One of the best things you can do for your mental health is aiming for eight hours of sleep each night. This way, you can be sure that you’ve gone through all the different sleep cycles, which is key in ensuring physical and mental wellbeing.
Blue light from electronic devices delays the onset of melatonin – a key hormone that induces sleep – so we recommend switching off from all screens at least half an hour before bed (though preferably over an hour before you actually go to sleep). In contrast, reading in bed is great at helping you get to sleep, so try and work that into your evening routine.
There’s nothing worse than waking up in the morning and realising that you’re underslept. If this is how you start your day, it can only go downhill from there. Prioritise sleep and you’ll be giving yourself the best chance at maintaining your mental health – no matter what you have to tackle that day.
Healthy body, healthy mind. Exercise is a great way to get some fresh air, take your mind off any frustrations you might have or to socialise with like-minded people.
When you exercise, your body produces endorphins. These ‘feel good’ hormones have an analgesic (painkilling) property to them – which is why you might have heard of the ‘runner’s high’ – and means that intense periods of exercise are usually followed by long states of relaxation
In fact, research from Harvard has even gone as far as suggesting that exercise could be as effective at helping depression as clinically-prescribed drugs. Exercise can also a great way of allowing yourself some ‘me’ time where you can just switch off from your day-to-day worries.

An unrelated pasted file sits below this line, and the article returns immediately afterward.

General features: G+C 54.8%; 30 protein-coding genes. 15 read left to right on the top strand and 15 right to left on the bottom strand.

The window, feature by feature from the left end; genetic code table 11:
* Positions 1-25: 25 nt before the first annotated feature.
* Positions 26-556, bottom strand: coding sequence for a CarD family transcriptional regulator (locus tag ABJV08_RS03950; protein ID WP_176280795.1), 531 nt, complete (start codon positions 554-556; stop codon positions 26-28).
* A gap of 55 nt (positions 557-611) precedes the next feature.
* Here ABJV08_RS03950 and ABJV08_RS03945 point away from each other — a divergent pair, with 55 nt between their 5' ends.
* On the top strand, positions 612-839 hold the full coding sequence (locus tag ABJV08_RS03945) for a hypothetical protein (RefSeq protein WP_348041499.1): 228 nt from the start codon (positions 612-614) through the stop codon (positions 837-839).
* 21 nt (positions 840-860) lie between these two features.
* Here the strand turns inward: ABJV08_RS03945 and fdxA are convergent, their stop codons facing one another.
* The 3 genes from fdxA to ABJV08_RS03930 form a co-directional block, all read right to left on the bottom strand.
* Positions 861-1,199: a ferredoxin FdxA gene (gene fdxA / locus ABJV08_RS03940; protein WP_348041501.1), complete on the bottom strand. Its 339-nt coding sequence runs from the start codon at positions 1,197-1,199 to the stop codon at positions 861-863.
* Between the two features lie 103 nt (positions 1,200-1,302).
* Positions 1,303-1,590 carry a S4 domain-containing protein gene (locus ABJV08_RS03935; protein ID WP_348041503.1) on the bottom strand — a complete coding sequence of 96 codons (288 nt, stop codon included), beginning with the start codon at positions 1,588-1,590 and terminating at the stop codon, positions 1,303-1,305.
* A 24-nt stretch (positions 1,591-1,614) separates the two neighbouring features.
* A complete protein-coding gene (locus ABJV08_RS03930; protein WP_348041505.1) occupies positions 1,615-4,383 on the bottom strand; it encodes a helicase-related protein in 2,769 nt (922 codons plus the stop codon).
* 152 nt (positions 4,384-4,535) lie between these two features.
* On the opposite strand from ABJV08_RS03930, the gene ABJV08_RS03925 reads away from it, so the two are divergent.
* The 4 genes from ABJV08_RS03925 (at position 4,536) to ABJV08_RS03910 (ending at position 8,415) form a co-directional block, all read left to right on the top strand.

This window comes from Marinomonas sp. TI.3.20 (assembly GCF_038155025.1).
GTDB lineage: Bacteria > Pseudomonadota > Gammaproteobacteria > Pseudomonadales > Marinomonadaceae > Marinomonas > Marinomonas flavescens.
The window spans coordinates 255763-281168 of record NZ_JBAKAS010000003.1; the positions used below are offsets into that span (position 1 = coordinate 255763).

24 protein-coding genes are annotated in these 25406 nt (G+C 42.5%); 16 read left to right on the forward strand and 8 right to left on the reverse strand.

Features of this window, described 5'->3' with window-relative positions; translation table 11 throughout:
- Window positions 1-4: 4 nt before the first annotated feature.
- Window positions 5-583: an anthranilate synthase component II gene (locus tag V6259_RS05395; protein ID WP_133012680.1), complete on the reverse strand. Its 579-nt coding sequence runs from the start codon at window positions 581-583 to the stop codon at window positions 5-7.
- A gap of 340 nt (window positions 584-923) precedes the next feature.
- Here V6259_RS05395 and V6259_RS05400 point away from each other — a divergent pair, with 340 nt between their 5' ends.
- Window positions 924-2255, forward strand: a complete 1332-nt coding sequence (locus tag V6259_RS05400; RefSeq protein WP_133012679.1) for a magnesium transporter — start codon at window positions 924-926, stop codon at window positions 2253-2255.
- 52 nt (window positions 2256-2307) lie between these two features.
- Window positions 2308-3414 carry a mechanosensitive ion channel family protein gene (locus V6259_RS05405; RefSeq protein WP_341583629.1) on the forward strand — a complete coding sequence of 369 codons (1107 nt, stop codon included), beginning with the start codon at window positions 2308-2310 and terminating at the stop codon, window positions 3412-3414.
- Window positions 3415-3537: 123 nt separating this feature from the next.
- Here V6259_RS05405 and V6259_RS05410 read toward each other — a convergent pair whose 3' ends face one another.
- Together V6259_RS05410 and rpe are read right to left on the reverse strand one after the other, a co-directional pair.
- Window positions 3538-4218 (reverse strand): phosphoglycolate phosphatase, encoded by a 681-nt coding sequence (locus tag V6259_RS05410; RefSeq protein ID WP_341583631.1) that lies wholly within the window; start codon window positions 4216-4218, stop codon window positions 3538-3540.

Lastly, remember – if you’re having a tough time, then talk about it. As the old adage goes, “A problem shared is a problem halved”.
The days of having a “stiff upper lip” are well and truly gone. If you’re feeling down, the worst thing you can do is bottle it all up. Rather than dealing with the problem, this just makes you feel even worse.
Instead, try and pluck up the courage to share your true feelings with your friends or family, and encourage those around you to do the same if they’re ever not quite feeling themselves.
There you have it! We hope you found our recommendations useful and that they’ve given you some great pointers on how to stay mentally sound.
Before you go, here are some of the top apps, podcasts, books and playlists that the Scale Space team use to keep their cool.
Headspace – to help you with guided meditation
Sleep cycle – analyses your sleep and wakes you up at the appropriate time in your sleep cycle
ForestApp – helps you to put your phone down and stay in the moment
Penzu – a personal journal so you can jot down your innermost thoughts
Happy Place – presented by Ferne Cotton, it featured candid conversations about how people manage their own mental wellbeing.
The Minimalists – two authors discuss how to improve your life by focussing on what really matters to you.
The Hilarious World of Depression – comedians discuss their own personal experiences with depression (adding a touch of brevity, of course!).
Our recommended books:
Mad Girl – Bryony Gordon’s hilarious look at living life with OCD
The Little Book of Mindfulness – Patrizia Collard’s bitesized tips to help you improve your mindfulness right away.
The Upside of Stress – psychologist Kelly McGonigal’s reminder that in some cases stress can be good for you – though obviously not too much!
And our recommended playlists:
- Mood Booster on Spotify
- Energy Boost on Spotify
- The stress buster on Spotify